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We have this app page where in a user needs to fill-out multi-page form. They need to be able to go back to the previous step (hence the back button). But at the same time, they can exit the entire multi-page form to go to the main dashboard anytime (hence the exit / close button), in which case, a draft of the form they're filling out would be saved.

However, is this placement user-friendly? Especially that there's another icon beside the 'exit / close' button.

Is there a better way to do this?

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Without reading what the top right button does (Go back button), I thought that it would take me back to the previous screen, not previous step, but the place where you clicked in order to get in this form.

I think that the problem with this screen is the placement of the buttons. On the top level, there should be more "operational" buttons: Going back to the previous screen, exit the form and settings.

On the second level, it should be the wizard. The misconception might happen because of the form entity. Some people perceive the form as one entity and some people every step as a different entity.

My suggestion is to

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I think it is. The back button and close button are where users expect them to find.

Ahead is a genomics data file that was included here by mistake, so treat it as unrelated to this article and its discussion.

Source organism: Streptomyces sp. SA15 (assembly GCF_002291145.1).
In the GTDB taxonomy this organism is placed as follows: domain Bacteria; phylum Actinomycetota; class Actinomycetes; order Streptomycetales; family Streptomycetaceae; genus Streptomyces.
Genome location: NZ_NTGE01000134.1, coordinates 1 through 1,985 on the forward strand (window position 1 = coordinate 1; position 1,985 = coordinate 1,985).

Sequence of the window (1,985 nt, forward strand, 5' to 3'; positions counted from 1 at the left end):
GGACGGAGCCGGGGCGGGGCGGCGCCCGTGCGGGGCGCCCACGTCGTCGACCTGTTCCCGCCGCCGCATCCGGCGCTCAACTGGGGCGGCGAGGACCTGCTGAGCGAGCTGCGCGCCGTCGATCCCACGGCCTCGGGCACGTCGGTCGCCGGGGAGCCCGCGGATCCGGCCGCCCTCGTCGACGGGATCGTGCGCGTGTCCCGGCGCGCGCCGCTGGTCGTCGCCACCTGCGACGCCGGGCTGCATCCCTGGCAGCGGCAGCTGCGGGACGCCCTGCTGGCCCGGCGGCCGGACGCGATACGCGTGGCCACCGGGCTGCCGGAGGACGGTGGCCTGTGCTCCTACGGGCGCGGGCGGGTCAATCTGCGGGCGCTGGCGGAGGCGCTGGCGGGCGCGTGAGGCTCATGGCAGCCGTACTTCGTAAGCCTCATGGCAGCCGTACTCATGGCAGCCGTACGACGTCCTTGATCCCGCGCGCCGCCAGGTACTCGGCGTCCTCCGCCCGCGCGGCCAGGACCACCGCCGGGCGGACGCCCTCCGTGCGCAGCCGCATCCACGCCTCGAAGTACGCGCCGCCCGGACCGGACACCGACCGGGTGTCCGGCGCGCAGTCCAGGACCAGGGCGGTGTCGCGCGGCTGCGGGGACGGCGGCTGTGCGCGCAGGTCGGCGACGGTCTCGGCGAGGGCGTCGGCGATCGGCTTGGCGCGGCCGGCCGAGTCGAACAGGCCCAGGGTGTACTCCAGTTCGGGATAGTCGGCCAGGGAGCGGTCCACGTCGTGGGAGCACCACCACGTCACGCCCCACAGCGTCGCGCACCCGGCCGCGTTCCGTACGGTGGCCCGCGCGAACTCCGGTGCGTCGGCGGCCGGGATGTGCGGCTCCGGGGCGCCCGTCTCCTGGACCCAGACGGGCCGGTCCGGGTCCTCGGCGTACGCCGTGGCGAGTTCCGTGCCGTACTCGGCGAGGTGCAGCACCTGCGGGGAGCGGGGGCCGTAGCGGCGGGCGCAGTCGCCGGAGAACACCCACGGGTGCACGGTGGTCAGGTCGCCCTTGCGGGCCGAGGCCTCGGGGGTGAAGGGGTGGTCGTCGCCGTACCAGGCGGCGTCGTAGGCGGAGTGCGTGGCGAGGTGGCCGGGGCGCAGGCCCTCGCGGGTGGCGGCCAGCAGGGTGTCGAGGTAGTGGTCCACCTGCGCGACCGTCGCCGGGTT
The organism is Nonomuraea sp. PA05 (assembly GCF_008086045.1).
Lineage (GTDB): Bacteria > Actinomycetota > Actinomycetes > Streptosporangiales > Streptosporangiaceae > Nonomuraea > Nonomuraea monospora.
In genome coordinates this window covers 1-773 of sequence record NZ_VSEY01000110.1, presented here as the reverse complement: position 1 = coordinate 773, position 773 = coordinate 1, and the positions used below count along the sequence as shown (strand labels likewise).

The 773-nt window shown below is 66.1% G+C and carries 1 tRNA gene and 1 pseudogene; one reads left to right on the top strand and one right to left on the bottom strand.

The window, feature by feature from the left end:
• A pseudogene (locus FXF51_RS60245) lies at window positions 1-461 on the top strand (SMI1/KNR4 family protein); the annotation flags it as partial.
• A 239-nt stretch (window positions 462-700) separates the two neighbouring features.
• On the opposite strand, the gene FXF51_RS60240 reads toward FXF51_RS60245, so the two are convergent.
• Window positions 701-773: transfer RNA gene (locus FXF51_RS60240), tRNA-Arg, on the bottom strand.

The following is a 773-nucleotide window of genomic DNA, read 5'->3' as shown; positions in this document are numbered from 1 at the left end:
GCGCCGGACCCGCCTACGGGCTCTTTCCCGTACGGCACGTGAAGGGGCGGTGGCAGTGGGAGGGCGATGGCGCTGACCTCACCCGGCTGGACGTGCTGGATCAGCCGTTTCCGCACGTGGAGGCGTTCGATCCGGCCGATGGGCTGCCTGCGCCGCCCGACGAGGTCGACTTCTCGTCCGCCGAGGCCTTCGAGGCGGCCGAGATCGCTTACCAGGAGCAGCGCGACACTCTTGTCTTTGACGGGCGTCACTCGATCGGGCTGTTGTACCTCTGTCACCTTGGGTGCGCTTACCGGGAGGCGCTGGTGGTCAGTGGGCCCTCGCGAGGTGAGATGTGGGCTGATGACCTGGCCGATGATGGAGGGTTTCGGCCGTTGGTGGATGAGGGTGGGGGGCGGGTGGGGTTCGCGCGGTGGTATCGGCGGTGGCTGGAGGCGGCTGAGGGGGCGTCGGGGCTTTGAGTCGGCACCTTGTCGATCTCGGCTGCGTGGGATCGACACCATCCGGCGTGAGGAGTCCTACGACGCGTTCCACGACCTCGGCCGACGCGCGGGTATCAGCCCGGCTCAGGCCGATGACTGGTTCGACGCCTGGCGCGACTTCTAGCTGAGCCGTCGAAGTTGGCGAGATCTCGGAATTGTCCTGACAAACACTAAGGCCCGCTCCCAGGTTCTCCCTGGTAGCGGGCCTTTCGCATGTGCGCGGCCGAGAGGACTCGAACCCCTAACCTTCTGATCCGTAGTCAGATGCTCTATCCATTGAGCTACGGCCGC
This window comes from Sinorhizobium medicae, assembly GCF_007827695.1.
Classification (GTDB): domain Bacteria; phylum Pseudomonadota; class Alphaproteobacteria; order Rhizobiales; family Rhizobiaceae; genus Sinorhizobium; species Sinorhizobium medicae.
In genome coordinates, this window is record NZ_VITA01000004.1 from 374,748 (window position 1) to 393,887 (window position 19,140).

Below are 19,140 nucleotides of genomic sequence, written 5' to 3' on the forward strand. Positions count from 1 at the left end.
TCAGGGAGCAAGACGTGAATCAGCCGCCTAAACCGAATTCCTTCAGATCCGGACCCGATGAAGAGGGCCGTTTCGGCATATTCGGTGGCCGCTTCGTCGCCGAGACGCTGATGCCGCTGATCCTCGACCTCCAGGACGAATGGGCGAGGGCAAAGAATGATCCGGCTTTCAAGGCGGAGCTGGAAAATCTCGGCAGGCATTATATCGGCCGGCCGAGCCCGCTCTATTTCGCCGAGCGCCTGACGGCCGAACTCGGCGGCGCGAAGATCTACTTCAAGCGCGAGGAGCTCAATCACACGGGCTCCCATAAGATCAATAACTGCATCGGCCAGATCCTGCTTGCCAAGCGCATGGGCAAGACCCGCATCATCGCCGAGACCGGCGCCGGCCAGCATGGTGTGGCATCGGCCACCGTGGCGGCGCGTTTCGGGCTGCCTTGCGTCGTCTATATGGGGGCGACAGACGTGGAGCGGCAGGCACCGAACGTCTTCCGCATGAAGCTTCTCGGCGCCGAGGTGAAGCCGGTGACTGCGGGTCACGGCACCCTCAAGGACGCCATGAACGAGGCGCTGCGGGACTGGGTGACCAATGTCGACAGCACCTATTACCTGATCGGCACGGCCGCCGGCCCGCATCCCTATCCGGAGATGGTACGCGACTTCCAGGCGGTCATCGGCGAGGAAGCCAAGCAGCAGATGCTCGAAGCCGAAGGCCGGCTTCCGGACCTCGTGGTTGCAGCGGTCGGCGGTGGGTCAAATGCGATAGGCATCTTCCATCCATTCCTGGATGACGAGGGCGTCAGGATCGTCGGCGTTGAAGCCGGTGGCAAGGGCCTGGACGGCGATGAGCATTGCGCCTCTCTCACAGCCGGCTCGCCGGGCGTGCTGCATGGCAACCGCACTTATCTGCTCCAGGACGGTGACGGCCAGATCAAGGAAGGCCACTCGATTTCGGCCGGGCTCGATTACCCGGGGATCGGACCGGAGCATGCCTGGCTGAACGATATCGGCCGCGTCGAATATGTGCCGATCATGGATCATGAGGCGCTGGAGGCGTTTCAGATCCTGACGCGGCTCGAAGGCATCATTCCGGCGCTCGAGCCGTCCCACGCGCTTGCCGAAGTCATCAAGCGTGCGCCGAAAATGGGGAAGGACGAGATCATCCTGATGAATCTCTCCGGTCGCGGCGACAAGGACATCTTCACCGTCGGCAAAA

However, I think the close and settings button might be too close to each other. There's a chance users might click the wrong button. You don't want users to accidentally close their form. You can fix this by repositioning the settings button (do you need settings while filling out a form?) or have feedforward for both buttons ('Are you sure you want to close this form' with a 'yes' and 'no' button in a dialog, for example).

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In my opinion there are many elements on top side of the screen.

if you use numbers 1-2-3-4 and circles is possible to use them as a buttons

if you use only 4 dots you only show a status of the processes

I agree @NGAFD have a good Point of View

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The 'Back'-button should be close to the 'Next'-button - and look the same -since they both are navigational. Maybe you could argue that 'Next' is more important, since it will be used the most. A possibility to make 'Next' more important is to set it wider that 'Back'.

As the others pinpoint, the settings-button is to close to the exit-button, especially when you in fact got enough space to place it elsewhere.

You could use the numbers as navigation, but it will not be as specific as 'Next' and 'Back' buttons. If they're not clickable, you should use another color than your buttons.

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